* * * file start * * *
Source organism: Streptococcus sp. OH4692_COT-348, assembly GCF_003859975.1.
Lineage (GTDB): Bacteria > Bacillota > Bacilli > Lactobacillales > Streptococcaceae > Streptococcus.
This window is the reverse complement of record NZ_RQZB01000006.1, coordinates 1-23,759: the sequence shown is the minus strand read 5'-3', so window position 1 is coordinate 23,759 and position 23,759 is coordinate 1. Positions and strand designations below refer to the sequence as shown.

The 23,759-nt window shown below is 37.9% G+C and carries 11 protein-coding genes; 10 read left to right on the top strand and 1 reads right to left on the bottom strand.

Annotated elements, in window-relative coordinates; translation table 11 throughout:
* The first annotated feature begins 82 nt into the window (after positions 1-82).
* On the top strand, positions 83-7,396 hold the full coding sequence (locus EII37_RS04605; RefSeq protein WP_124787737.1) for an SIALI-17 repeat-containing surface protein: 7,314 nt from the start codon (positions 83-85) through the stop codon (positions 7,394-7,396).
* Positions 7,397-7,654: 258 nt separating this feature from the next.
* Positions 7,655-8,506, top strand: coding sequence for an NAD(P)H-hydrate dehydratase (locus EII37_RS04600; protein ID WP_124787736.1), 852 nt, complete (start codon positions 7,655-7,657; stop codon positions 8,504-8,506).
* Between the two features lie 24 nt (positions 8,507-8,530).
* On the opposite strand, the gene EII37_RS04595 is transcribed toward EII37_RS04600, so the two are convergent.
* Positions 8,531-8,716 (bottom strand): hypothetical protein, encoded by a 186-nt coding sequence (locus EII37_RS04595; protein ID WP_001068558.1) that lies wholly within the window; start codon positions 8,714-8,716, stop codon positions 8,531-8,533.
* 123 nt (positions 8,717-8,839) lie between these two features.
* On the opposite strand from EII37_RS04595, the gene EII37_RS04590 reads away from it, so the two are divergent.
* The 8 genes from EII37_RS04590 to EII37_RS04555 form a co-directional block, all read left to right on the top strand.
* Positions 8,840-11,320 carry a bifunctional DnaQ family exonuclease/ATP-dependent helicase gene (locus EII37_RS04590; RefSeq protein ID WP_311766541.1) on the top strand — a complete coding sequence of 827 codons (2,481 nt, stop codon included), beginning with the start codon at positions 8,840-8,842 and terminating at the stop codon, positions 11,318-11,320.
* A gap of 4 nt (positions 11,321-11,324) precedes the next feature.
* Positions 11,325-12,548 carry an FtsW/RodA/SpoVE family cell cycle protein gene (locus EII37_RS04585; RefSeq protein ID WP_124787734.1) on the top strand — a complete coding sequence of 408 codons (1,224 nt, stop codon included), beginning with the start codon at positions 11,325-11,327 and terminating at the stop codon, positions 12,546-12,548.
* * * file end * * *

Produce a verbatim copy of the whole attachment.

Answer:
Source organism: Streptococcus sp. OH4692_COT-348, assembly GCF_003859975.1.
Lineage (GTDB): Bacteria > Bacillota > Bacilli > Lactobacillales > Streptococcaceae > Streptococcus.
This window is the reverse complement of record NZ_RQZB01000006.1, coordinates 1-23,759: the sequence shown is the minus strand read 5'-3', so window position 1 is coordinate 23,759 and position 23,759 is coordinate 1. Positions and strand designations below refer to the sequence as shown.

The 23,759-nt window shown below is 37.9% G+C and carries 11 protein-coding genes; 10 read left to right on the top strand and 1 reads right to left on the bottom strand.

Annotated elements, in window-relative coordinates; translation table 11 throughout:
* The first annotated feature begins 82 nt into the window (after positions 1-82).
* On the top strand, positions 83-7,396 hold the full coding sequence (locus EII37_RS04605; RefSeq protein WP_124787737.1) for an SIALI-17 repeat-containing surface protein: 7,314 nt from the start codon (positions 83-85) through the stop codon (positions 7,394-7,396).
* Positions 7,397-7,654: 258 nt separating this feature from the next.
* Positions 7,655-8,506, top strand: coding sequence for an NAD(P)H-hydrate dehydratase (locus EII37_RS04600; protein ID WP_124787736.1), 852 nt, complete (start codon positions 7,655-7,657; stop codon positions 8,504-8,506).
* Between the two features lie 24 nt (positions 8,507-8,530).
* On the opposite strand, the gene EII37_RS04595 is transcribed toward EII37_RS04600, so the two are convergent.
* Positions 8,531-8,716 (bottom strand): hypothetical protein, encoded by a 186-nt coding sequence (locus EII37_RS04595; protein ID WP_001068558.1) that lies wholly within the window; start codon positions 8,714-8,716, stop codon positions 8,531-8,533.
* 123 nt (positions 8,717-8,839) lie between these two features.
* On the opposite strand from EII37_RS04595, the gene EII37_RS04590 reads away from it, so the two are divergent.
* The 8 genes from EII37_RS04590 to EII37_RS04555 form a co-directional block, all read left to right on the top strand.
* Positions 8,840-11,320 carry a bifunctional DnaQ family exonuclease/ATP-dependent helicase gene (locus EII37_RS04590; RefSeq protein ID WP_311766541.1) on the top strand — a complete coding sequence of 827 codons (2,481 nt, stop codon included), beginning with the start codon at positions 8,840-8,842 and terminating at the stop codon, positions 11,318-11,320.
* A gap of 4 nt (positions 11,321-11,324) precedes the next feature.
* Positions 11,325-12,548 carry an FtsW/RodA/SpoVE family cell cycle protein gene (locus EII37_RS04585; RefSeq protein ID WP_124787734.1) on the top strand — a complete coding sequence of 408 codons (1,224 nt, stop codon included), beginning with the start codon at positions 11,325-11,327 and terminating at the stop codon, positions 12,546-12,548.